Whether fighting over territory (imagined or otherwise) or jostling for position with the boss, peer-to-peer relationships can be fraught with tension. This has become an increasingly common topic across our clients at HALO Psychology. We’ve found that the main cause tends to be a feeling of vulnerability bought on by intense periods of organisational change.
Here are three things that we’ve found have worked with the middle and senior managers we’ve worked with:
Have a frank, respectful discussion with the peer concerned: One of the biggest hurdles we’ve encountered when working with individual managers or teams is the fear of having a conversation with the other person. A really important skill for managers is to be able to have difficult conversations and certainly not avoid them.
Key is not just launching in with a barrage of stuff that’s built up through resentment over time. Book some time in with the peer concerned, ideally over a coffee, and ahead of the meeting think about the outcome you want to achieve from having the conversation. With the end in mind, then work back to jot down the three main points you want to make and the style you need to deliver these points in.
Remember the holy trinity of Right Time + Right Place + Right Mindset in order to ensure a conversation goes well. This isn’t just about the right time, place or mindset for you but also for your peer.
Put yourself in your colleague’s shoes: We’ve found that some managers don’t take the time to think about what their peer might be going through. This lack of empathy often comes from feeling busy, stressed and overwhelmed.
An exercise carried out with a recent coaching client was to keep asking “Why do you think they did that?” in response to the client’s perception of their peer’s inappropriate behaviour. Drilling down until we could go no further, allowed the client to have a light-bulb moment about what might be going on for their peer at home. This then put the client in the necessary empathetic and supportive mind-set to go into their conversation with the peer concerned, subsequently ensuring things wouldn’t get confrontational.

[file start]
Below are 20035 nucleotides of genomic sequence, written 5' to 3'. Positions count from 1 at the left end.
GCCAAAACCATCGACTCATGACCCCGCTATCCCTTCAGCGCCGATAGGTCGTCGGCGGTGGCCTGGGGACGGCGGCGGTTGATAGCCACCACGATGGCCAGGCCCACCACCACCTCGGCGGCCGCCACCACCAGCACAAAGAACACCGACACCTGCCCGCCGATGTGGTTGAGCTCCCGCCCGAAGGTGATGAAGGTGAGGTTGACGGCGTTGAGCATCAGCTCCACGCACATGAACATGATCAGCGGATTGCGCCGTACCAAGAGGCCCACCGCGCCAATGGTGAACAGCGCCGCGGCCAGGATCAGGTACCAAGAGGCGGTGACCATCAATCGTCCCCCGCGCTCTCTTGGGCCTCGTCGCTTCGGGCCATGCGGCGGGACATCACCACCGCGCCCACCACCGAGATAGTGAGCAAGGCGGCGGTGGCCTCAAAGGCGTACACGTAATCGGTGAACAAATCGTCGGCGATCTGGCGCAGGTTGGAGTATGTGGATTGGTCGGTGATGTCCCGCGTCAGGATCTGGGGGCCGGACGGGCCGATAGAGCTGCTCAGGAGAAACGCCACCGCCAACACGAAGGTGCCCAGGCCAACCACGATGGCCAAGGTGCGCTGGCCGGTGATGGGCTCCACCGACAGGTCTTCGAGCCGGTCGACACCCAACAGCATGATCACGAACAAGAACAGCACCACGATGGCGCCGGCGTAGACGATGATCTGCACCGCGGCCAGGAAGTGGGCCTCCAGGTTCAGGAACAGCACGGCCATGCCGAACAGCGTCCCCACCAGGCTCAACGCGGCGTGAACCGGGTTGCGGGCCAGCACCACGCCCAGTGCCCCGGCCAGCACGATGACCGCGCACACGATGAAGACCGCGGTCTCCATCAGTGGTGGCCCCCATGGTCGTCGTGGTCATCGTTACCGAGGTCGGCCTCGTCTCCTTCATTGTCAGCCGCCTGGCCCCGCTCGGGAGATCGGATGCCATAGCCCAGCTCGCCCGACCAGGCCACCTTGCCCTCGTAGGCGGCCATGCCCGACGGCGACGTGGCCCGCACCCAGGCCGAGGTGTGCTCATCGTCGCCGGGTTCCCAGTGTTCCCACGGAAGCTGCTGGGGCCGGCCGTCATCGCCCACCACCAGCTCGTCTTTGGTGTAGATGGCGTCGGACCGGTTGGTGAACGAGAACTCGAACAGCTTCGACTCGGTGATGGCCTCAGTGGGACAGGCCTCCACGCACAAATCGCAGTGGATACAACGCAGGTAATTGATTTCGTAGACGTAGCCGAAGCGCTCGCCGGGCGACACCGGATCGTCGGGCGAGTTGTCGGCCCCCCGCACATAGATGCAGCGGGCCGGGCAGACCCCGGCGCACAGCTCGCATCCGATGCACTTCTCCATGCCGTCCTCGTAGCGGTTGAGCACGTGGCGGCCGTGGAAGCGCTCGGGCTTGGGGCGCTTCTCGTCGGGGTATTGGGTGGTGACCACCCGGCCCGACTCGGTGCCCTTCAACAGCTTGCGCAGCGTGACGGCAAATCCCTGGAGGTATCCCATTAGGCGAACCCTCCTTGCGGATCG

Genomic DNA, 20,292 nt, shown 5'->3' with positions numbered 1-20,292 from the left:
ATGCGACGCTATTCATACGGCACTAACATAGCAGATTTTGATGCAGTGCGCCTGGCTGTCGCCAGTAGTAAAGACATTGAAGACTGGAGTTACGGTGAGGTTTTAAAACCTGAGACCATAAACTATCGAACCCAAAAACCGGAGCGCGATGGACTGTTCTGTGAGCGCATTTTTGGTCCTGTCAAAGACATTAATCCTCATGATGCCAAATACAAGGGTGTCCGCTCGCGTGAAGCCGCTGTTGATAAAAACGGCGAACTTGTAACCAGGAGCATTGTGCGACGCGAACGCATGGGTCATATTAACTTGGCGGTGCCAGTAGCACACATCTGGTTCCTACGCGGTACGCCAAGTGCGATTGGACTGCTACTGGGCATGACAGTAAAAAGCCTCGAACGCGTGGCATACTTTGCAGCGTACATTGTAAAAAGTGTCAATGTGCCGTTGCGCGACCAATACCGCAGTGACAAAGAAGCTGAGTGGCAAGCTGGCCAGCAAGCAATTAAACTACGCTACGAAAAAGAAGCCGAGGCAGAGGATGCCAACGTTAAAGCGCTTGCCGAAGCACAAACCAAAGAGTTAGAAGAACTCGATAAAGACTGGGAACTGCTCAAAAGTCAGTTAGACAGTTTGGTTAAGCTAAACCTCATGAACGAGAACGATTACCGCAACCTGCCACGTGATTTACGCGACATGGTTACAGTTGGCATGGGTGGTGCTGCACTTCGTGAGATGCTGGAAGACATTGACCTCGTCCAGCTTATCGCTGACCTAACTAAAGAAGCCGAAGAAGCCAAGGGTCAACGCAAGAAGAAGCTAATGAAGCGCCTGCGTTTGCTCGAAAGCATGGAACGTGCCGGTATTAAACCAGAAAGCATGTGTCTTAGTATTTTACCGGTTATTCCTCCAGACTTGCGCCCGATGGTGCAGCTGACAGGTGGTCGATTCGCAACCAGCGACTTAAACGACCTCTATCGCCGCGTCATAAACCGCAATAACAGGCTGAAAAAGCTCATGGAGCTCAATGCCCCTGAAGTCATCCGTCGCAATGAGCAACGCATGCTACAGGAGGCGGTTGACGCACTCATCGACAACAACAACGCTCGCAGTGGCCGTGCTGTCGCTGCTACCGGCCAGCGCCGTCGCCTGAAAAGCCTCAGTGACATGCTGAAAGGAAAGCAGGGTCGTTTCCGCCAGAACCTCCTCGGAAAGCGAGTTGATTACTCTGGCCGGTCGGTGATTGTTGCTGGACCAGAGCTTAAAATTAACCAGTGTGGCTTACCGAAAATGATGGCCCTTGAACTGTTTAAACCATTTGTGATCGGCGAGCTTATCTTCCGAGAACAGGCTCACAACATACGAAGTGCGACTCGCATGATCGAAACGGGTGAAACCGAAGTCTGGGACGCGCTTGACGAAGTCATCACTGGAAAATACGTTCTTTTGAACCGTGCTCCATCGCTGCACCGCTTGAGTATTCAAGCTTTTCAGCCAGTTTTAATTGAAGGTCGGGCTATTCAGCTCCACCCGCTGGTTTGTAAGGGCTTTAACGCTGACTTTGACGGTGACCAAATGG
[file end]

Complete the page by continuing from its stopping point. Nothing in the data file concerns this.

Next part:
Get to know your peers outside of the office: Just as you are more than your job title and the work you do, so are your peers. One way to break down barriers and build stronger, more positive relationships is to get to know the person. Activities that have worked for clients have included going for a drink after work; a few peers going for dinner or bowling; or doing some kind of voluntary activity as a group of peers (such as painting a children’s playground). It can also be as innocuous as travelling home together on public transport.
Remember, this is a two-way street though. Just as you’re hoping to find out a bit more about your peer, then you need to share a bit about yourself.
How have you overcome relationship issues with your management peers? Why not share your tips and advice in the comments section below?
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